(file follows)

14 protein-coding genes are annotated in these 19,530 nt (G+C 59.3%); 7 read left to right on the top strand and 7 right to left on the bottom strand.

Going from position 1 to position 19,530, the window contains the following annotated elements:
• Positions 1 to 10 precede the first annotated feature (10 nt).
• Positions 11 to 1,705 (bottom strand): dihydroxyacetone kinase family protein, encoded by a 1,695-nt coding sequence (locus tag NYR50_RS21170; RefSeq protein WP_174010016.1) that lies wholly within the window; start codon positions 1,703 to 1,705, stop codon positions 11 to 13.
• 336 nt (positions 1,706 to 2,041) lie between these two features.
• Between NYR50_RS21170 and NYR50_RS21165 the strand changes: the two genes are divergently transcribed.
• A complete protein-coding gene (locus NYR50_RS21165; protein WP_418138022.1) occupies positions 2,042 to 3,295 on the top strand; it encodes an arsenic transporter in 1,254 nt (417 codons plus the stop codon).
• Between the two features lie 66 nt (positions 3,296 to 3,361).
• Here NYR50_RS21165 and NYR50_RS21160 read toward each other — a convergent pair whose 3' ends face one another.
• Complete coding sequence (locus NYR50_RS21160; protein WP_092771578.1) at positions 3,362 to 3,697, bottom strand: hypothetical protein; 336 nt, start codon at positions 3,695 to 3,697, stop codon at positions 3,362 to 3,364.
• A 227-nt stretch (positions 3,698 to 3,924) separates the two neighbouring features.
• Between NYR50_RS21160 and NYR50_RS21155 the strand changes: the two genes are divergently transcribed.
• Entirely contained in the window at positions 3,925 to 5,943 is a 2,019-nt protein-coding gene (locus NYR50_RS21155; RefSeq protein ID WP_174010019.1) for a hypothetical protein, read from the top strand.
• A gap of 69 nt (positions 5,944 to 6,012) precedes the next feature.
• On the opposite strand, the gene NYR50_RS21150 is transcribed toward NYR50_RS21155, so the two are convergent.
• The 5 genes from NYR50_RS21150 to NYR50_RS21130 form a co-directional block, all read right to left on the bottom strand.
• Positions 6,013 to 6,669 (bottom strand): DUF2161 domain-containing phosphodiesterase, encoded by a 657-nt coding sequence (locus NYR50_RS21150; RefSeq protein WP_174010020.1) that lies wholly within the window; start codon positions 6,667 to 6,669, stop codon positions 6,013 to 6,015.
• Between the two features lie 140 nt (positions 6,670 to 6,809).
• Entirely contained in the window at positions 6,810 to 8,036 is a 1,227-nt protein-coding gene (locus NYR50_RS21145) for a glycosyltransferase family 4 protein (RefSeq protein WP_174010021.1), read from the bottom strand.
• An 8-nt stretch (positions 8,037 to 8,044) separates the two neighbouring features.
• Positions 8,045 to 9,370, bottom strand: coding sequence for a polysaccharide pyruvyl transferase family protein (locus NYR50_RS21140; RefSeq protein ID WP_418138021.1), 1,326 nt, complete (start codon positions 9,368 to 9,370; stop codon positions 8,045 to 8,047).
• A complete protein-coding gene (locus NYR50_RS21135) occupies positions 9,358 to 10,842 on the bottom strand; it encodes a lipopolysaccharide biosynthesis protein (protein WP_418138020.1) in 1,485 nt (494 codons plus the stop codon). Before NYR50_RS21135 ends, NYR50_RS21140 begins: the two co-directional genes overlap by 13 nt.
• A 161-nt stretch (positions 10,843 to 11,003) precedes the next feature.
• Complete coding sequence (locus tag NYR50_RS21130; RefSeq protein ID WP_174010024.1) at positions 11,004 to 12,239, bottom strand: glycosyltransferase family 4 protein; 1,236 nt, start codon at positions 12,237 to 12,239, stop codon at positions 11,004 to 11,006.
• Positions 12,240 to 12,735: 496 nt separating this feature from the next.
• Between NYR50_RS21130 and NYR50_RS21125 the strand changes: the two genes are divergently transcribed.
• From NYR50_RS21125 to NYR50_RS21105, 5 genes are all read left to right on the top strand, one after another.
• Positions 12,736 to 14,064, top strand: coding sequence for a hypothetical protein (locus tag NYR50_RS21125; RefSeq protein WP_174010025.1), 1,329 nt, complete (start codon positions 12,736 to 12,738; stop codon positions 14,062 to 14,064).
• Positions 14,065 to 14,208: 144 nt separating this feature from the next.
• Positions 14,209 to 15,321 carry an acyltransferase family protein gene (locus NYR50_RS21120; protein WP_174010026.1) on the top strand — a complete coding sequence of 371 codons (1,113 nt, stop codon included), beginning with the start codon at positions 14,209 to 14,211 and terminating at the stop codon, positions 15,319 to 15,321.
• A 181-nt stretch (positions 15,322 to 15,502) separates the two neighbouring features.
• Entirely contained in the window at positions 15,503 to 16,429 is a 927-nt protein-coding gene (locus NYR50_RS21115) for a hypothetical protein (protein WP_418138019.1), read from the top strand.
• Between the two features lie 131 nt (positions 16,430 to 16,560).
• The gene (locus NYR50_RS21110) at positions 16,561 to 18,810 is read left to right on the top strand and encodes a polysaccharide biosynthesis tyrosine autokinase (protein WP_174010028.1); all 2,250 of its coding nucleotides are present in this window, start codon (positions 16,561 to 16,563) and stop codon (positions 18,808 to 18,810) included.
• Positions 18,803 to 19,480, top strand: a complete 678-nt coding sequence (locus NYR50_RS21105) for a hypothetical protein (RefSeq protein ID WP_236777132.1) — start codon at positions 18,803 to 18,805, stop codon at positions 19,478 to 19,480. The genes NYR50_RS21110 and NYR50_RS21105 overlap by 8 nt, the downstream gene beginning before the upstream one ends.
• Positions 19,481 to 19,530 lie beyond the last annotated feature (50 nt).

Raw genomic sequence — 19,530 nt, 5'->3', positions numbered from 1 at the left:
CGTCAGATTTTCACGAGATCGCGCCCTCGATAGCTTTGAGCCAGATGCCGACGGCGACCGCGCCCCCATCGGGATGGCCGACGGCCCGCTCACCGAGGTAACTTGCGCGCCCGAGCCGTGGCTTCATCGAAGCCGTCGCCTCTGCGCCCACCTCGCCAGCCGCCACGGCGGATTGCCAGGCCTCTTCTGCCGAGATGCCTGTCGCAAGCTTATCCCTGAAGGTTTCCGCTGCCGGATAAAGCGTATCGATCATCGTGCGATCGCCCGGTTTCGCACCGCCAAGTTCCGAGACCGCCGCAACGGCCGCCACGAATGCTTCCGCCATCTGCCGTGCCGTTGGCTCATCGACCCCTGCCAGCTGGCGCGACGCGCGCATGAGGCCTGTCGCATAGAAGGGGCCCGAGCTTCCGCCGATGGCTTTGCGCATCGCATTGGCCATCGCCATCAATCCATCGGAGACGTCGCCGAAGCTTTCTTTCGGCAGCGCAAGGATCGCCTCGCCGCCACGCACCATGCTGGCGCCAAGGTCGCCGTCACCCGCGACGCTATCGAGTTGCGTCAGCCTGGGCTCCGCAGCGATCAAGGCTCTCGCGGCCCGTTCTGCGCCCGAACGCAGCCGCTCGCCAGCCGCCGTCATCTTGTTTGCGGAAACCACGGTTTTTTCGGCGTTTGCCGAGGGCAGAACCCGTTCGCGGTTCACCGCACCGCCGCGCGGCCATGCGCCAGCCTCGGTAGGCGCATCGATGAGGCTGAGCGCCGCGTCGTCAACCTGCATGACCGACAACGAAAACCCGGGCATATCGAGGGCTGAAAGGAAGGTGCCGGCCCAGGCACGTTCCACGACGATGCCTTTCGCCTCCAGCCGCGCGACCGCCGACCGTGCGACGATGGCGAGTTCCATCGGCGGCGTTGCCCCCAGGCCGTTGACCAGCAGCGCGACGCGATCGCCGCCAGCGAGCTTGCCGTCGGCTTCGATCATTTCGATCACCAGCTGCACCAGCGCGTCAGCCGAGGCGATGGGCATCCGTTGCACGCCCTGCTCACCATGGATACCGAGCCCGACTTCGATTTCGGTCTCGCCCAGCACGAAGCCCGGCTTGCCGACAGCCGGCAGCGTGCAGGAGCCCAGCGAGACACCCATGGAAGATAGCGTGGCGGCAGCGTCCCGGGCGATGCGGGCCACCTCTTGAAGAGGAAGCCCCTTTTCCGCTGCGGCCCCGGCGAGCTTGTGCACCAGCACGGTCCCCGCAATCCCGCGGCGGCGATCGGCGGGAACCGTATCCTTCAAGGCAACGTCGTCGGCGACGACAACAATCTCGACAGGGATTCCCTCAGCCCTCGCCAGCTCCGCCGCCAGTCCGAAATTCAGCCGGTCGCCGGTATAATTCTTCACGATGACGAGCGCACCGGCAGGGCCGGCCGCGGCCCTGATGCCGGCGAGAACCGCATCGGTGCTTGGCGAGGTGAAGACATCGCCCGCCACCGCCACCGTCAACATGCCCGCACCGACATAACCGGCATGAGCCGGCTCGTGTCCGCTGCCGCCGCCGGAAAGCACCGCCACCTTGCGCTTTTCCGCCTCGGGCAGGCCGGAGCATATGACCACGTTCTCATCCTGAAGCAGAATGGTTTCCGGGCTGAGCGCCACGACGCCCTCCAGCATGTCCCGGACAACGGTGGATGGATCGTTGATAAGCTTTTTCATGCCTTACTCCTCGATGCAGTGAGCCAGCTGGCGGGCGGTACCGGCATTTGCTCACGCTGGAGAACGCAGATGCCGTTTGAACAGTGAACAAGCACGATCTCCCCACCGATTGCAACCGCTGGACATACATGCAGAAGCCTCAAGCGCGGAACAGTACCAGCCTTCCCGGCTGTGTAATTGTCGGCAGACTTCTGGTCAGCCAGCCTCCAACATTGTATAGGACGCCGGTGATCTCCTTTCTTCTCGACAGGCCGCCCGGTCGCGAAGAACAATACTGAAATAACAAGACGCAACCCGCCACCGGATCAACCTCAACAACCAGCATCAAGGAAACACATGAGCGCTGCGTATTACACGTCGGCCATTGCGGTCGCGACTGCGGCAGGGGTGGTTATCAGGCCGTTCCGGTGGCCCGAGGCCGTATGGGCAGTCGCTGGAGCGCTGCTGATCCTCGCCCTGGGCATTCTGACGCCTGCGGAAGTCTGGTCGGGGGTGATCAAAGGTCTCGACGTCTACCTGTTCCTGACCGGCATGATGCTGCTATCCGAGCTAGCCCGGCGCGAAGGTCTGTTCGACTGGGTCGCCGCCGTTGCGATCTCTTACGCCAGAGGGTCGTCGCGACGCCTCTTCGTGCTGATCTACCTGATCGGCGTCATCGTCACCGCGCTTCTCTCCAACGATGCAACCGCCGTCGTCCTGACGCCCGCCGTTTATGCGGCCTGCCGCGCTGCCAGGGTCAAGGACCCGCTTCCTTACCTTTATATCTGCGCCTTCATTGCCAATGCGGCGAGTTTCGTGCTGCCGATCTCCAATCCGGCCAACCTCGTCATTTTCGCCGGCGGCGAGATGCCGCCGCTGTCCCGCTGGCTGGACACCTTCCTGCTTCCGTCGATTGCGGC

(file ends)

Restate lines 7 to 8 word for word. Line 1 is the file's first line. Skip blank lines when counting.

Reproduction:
• A complete protein-coding gene (locus NYR50_RS21165; protein WP_418138022.1) occupies positions 2,042 to 3,295 on the top strand; it encodes an arsenic transporter in 1,254 nt (417 codons plus the stop codon).
• Between the two features lie 66 nt (positions 3,296 to 3,361).